'Someone had told Dex that the Queen lived in Victoria. So did he, but she had a palace and he had one room in a street off Warwick Way. Still he liked the idea that she was his neighbour.'
Dex works as a gardener for Dr Jefferson at his home on Hexam Place in Pimlico: an exclusive street of white-painted stucco Georgian houses inhabited by the rich, and serviced by the not so rich. The hired help, a motley assortment of au pairs, drivers and cleaners, decide to form the St Zita Society (Zita was the patron saint of domestic servants) as an excuse to meet at the local pub and air their grievances.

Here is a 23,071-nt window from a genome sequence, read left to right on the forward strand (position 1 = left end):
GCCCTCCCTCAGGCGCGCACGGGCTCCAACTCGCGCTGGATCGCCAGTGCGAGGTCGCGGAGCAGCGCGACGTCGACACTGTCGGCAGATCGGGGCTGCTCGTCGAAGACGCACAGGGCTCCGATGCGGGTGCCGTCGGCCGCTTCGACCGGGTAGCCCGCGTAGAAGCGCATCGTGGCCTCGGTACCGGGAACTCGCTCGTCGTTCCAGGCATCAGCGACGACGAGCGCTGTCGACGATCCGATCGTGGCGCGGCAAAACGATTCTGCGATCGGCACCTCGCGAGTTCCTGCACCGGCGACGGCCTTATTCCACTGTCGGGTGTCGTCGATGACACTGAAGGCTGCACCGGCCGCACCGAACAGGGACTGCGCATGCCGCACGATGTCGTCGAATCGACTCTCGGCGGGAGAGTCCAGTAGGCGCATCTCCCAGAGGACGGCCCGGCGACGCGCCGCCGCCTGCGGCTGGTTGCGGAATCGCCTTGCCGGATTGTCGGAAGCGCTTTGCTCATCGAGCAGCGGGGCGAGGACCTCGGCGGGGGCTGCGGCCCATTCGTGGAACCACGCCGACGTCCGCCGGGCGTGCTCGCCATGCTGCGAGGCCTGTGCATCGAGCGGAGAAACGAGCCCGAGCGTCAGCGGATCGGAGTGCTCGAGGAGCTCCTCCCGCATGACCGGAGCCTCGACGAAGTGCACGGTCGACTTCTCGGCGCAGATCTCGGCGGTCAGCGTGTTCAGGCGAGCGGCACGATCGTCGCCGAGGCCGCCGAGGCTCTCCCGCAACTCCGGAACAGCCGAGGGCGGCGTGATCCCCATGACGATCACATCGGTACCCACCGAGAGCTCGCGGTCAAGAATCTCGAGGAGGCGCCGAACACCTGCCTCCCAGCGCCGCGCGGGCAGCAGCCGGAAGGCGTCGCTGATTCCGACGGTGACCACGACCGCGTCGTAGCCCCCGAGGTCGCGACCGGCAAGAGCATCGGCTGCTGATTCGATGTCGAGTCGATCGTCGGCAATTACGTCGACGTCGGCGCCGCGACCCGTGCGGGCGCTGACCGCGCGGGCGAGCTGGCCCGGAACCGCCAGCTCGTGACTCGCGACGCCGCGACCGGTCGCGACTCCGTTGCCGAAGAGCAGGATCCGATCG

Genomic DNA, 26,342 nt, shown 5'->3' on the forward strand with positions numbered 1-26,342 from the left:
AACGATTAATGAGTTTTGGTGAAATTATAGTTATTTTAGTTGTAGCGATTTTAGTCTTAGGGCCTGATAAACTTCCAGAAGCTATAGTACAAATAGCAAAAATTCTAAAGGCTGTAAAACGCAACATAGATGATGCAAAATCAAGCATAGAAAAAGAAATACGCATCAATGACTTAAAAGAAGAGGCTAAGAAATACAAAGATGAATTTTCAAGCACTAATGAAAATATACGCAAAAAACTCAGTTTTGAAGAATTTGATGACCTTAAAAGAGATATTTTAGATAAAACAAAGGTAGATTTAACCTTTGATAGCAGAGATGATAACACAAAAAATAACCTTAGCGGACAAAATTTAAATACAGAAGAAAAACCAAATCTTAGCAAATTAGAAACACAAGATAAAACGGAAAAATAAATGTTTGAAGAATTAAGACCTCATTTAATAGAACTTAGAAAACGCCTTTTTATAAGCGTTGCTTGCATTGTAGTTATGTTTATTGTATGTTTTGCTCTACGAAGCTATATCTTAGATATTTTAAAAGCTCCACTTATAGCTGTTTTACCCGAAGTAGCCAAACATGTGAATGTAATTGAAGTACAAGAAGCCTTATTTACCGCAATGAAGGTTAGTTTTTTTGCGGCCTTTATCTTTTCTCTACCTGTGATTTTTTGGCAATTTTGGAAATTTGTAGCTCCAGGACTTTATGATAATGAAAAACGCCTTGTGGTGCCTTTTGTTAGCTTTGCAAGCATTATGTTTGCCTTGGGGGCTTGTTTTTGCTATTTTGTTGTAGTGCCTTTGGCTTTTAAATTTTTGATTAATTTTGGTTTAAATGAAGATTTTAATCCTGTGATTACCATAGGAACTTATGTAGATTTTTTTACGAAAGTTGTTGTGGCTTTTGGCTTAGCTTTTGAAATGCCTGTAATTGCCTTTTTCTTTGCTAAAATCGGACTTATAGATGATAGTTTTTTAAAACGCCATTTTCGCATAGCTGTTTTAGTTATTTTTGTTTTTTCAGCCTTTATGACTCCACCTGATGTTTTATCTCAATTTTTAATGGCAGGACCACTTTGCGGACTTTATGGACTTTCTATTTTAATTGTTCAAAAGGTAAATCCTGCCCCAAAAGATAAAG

When Dex is invited to attend one of these meetings, the others find that he is a strange man, seemingly ill at ease with human beings. These first impressions are compounded when they discover he has recently been released from a hospital for the criminally insane, where he was incarcerated for attempting to kill his own mother. Dex's most meaningful relationship seems to be with his mobile phone service provider, Peach, and he interprets the text notifications and messages he receives from the company as a reassuring sign that there is some kind of god who will protect him. And give him instructions about ridding the world of evil spirits . . .
Accidental death and pathological madness cohabit above and below stairs in Hexam Place.